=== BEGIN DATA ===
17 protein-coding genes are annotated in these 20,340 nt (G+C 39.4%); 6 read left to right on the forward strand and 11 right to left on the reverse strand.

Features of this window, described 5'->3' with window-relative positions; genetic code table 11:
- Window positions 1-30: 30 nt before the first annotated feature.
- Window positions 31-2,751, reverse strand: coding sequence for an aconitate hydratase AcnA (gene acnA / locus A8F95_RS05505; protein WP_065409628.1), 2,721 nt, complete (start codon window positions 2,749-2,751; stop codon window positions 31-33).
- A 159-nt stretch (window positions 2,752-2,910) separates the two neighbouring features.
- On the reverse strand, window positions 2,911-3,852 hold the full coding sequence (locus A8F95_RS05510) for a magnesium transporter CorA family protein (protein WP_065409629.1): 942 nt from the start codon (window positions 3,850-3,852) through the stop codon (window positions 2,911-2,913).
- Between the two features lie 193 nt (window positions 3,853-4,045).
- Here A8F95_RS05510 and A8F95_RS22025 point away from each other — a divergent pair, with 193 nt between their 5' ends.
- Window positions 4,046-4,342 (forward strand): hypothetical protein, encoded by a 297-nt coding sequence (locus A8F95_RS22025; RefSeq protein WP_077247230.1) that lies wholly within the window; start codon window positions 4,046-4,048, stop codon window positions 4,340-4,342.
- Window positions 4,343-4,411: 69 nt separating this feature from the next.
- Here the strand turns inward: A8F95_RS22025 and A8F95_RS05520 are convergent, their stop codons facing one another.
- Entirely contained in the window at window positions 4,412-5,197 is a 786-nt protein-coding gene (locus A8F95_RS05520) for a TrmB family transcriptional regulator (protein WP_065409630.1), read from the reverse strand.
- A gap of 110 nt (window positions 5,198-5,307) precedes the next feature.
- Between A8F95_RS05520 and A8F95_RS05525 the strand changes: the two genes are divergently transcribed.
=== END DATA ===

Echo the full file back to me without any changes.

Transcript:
17 protein-coding genes are annotated in these 20,340 nt (G+C 39.4%); 6 read left to right on the forward strand and 11 right to left on the reverse strand.

Features of this window, described 5'->3' with window-relative positions; genetic code table 11:
- Window positions 1-30: 30 nt before the first annotated feature.
- Window positions 31-2,751, reverse strand: coding sequence for an aconitate hydratase AcnA (gene acnA / locus A8F95_RS05505; protein WP_065409628.1), 2,721 nt, complete (start codon window positions 2,749-2,751; stop codon window positions 31-33).
- A 159-nt stretch (window positions 2,752-2,910) separates the two neighbouring features.
- On the reverse strand, window positions 2,911-3,852 hold the full coding sequence (locus A8F95_RS05510) for a magnesium transporter CorA family protein (protein WP_065409629.1): 942 nt from the start codon (window positions 3,850-3,852) through the stop codon (window positions 2,911-2,913).
- Between the two features lie 193 nt (window positions 3,853-4,045).
- Here A8F95_RS05510 and A8F95_RS22025 point away from each other — a divergent pair, with 193 nt between their 5' ends.
- Window positions 4,046-4,342 (forward strand): hypothetical protein, encoded by a 297-nt coding sequence (locus A8F95_RS22025; RefSeq protein WP_077247230.1) that lies wholly within the window; start codon window positions 4,046-4,048, stop codon window positions 4,340-4,342.
- Window positions 4,343-4,411: 69 nt separating this feature from the next.
- Here the strand turns inward: A8F95_RS22025 and A8F95_RS05520 are convergent, their stop codons facing one another.
- Entirely contained in the window at window positions 4,412-5,197 is a 786-nt protein-coding gene (locus A8F95_RS05520) for a TrmB family transcriptional regulator (protein WP_065409630.1), read from the reverse strand.
- A gap of 110 nt (window positions 5,198-5,307) precedes the next feature.
- Between A8F95_RS05520 and A8F95_RS05525 the strand changes: the two genes are divergently transcribed.